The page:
Ed Sanders dropped out of Jackson High School his junior year in 1952 and joined the U.S. Air Force to become a pilot during the Korean War.
This year – at 87 years old – he finally received his diploma.
“I never dreamed I would be able to graduate,” Sanders said. “I’m so thankful for that.”
Sanders was able to get his Jackson High diploma through a state of Michigan act that allows school boards to award diplomas to veterans who left high school to serve in World War II, the Korean War or Vietnam.
He’s graduating at the same time as his great-great niece Alex Bissell.
“I thought ‘Boy this is going to be really special,’” Bissell said.
While the novel coronavirus has caused changes to Bissell’s senior year and graduation, walking across the same stage as her great-great uncle during the Aug. 8 graduation ceremonies will be special, she said.
“That’s the best part of all of this,”Bissell said. “It’s a light at the end of the tunnel.”
Sanders has already picked up his cap and gown and diploma.
“I want to thank Principal (Monica Pierce) for helping me out,” Sanders said. “She’s really a wonderful woman. She made it happen. This 87-year-old Korean War veteran got his diploma.”
After taking his first plane ride at 15 years old when a flight school moved into the Jackson County Airport and offered free rides, Sanders was hooked. The owner allowed him to take free lessons if he worked at the school.
When Sanders turned 18 and dropped out of school to join the Air Force, he wanted to be a fighter pilot. But, he ended up in training to become a B-47 bomber pilot.
“Next thing I knew I was in Korea, wishing I was back in Jackson,” Sanders said.
The bomber was the fastest on the market at the time, which meant it was fun to fly but could also be scary, Sanders said. Sometimes it was hard to get it up to speed to take off and pilots had to frantically abort the attempt before it was too late.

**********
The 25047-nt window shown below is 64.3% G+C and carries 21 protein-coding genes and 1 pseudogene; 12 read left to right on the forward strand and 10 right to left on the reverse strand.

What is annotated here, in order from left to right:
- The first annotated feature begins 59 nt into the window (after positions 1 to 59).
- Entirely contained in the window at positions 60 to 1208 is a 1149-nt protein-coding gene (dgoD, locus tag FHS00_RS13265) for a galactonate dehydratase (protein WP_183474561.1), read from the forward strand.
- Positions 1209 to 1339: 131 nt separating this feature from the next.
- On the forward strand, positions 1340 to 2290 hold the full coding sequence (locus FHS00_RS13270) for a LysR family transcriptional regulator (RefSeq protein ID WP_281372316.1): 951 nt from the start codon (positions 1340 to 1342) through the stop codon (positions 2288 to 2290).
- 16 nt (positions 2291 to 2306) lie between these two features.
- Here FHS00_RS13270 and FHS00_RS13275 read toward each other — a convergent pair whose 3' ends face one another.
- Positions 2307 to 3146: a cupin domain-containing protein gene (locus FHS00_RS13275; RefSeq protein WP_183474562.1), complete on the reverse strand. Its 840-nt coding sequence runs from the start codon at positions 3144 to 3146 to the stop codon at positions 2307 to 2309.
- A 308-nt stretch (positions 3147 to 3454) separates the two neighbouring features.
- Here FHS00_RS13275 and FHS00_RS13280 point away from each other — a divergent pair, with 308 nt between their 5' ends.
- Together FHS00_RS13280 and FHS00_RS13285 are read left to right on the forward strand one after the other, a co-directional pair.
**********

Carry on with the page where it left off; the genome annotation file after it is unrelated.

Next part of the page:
“We had a lot of scary moments over there,” Sanders said. “My first day there, I thought it would be my last. You can’t imagine what it was like.”
But there were also good times, Sanders said. Soldiers would pitch pennies onto the runway to flatten them and crank Hank Williams music when they could break radio silence.
“You could really get some good hillbilly music on that radio,” he said. “I used to sit there with the canopy up and back. I used to sit there with the earphones on, listen to hillbilly music.”
While home on leave, Sanders saw a picture of a former classmate who he knew of in high school but never dated.
“(I) thought she was the prettiest girl in Jackson, so I asked her would she wait for me, and she said she would,” Sanders said. “When I got out, we got married.”
Sanders and his wife, Patricia, have three children, five grandchildren and four great-grandchildren.
He served four years on active duty and four years as a reserve officer and was discharged in 1960 after being stationed everywhere from Morocco to Alaska.
Out of the military, Sanders worked various factory jobs before retiring from Ann Arbor Tool. He hasn’t piloted a plane since his time in the Air Force.
Finally getting his high school diploma is a dream come true.
“I never dreamed I could do it,” Sanders said. “I’d given up on it.”
© 2020 MLive.com
Distributed by Tribune Content Agency, LLC.